Apart from variations of incidence or severity, gastrointestinal nematodes have also been related to malaria in intriguing ways that raise important evolutionary questions, however, the increase of gametocyte carriage in nematode-infected patients , the increased multiplicity of infection [35, 36], and the relation between Ascaris fecundity and fever  first need confirmation .
Hypothetical immunological mechanisms
Worms have different life histories but they bias the immune responses towards a stereotypical TH2/Treg response . Malaria immunity has been studied extensively but it is still incompletely understood . The balance between the pro and anti-inflammatory cytokines seems central in the pathogenesis of severe malaria, but helminth infections, a major reality in the tropics, are rarely considered when immunity to malaria is discussed. Chronic helminth immune modulation towards TH2/Treg lymphocytes would therefore be presumed to modify a number of aspects of malaria immunity. But knowledge on this is still very sketchy, to say the least. One of the specific hypotheses for the association of worms with protection from severe malaria was that worms led to an increase in IgE complexes that activated the FCεRII (CD23) and thereby releases the anti-inflammatory IL10 and activated the inducible Nitric oxide synthase, which led to the release of nitric oxide, and reduced sequestration of parasitized red blood cells . Another potential explanation for the observed interactions is that T cells with a regulatory function may be preferably induced in helminth-infected patients thereby leading to a suppression of TH1 cells and proinflammatory activity [41, 42].
Another hypothesis is that worms decrease cytophilic IgG1 and IgG3 antibodies whereas it increased the non-cytophilic IgG2, IgG4, IgM antibodies, and that this altered antibody-dependent cellular inhibition (ADCI). This hypothesis leads to different predictions with both an increase in incidence and severity [5, 43]. Although so far the findings seem to fit with the initial hypothesis, it does not prove that the reason why malaria incidence increased was the shift towards non-cytophilic immunoglobulins. The above hypotheses explore different aspects of the immune response and do not exclude one another.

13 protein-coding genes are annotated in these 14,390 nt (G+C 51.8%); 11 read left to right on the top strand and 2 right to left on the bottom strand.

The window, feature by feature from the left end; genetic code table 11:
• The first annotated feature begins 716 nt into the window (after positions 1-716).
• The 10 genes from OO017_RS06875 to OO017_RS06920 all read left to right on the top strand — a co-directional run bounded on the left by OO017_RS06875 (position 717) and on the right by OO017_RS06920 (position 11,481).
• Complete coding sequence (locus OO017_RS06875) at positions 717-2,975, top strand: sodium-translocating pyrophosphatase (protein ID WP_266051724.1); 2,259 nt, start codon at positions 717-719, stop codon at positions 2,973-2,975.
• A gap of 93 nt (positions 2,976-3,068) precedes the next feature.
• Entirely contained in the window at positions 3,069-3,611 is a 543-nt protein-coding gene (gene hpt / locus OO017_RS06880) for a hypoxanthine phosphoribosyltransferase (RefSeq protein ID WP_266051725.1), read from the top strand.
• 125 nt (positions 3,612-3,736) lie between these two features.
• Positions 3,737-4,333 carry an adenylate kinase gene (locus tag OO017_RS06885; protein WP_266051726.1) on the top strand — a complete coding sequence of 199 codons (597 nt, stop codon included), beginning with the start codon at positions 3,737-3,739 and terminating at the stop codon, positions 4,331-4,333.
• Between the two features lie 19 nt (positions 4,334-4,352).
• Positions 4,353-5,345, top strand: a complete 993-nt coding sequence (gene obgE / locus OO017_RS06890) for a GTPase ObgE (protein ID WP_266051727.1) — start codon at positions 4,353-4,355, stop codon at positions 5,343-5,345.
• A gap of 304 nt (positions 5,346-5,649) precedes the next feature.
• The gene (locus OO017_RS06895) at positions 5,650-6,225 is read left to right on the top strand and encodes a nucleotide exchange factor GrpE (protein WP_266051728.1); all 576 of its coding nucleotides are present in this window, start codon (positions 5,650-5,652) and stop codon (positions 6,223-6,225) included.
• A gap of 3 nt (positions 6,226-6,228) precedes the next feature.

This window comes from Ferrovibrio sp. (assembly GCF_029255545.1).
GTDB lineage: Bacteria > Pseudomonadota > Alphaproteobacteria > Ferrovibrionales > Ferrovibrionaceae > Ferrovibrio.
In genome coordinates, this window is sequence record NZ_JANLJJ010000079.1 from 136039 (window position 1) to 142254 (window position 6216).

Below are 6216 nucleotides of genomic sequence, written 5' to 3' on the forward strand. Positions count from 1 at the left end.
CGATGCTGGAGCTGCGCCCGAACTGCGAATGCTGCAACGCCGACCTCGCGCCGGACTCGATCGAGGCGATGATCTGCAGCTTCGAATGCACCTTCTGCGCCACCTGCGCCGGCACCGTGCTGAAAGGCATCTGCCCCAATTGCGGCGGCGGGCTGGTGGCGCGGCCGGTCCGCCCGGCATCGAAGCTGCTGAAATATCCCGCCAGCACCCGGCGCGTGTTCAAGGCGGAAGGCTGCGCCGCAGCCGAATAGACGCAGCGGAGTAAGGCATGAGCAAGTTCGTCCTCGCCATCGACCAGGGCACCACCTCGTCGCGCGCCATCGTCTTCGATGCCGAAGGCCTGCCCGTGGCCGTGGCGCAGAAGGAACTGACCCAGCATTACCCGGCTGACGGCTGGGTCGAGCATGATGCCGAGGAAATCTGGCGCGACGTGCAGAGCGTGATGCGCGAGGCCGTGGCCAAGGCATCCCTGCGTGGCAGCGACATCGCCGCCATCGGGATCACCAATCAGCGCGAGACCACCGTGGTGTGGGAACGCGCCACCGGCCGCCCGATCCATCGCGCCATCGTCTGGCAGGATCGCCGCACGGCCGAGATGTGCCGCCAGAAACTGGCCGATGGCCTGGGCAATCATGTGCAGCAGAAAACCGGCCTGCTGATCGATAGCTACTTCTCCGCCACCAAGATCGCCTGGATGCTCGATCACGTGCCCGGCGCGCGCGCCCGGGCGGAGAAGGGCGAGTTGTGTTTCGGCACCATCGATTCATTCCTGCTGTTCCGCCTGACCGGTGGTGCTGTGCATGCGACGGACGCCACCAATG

Same, but different
All studies on worms and their effect on the immune response against malaria parasites have pooled different worm species into one single variable. This was based on the premise that worms induce similar immune responses and the fact that sample sizes in these studies were too small for a detailed analysis of each worm species' individual effect. The epidemiological studies, however, seem to suggest that there are differences between the different GI nematodes. Ascaris lumbricoides seems to be singled out when the outcome is "less malaria", whereas hookworm seemed more frequently involved when increased incidence is studied. Ascaris lumbricoides lays more eggs and it is arguable that this may make it easier to detect. However, if immunity alone is considered, A. lumbricoides is the largest nematode and the weight of foreign biological material involved in a host is arguably larger than for any other parasite. Moreover, in laboratories around the world Ascaris antigens are notoriously potent allergens. A large field study comparing IgE concentrations between different GI nematodes showed that total IgE levels were highest in Ascaris- infected children . The reason why this parasite would evolve to stimulate such intense reactions may be related to the potential acuteness of the surgical complications of A. lumbricoides and the adaptiveness of generating immune responses limiting superinfection. This would fit with the IgE CD23/NO hypothesis discussed above, and possibly with the Treg hypothesis. Although some GI nematodes lead to a skew towards non cytophilic antibodies, a study seemed to show that Ascaris- infected persons had higher total IgG1 and IgG3 concentrations .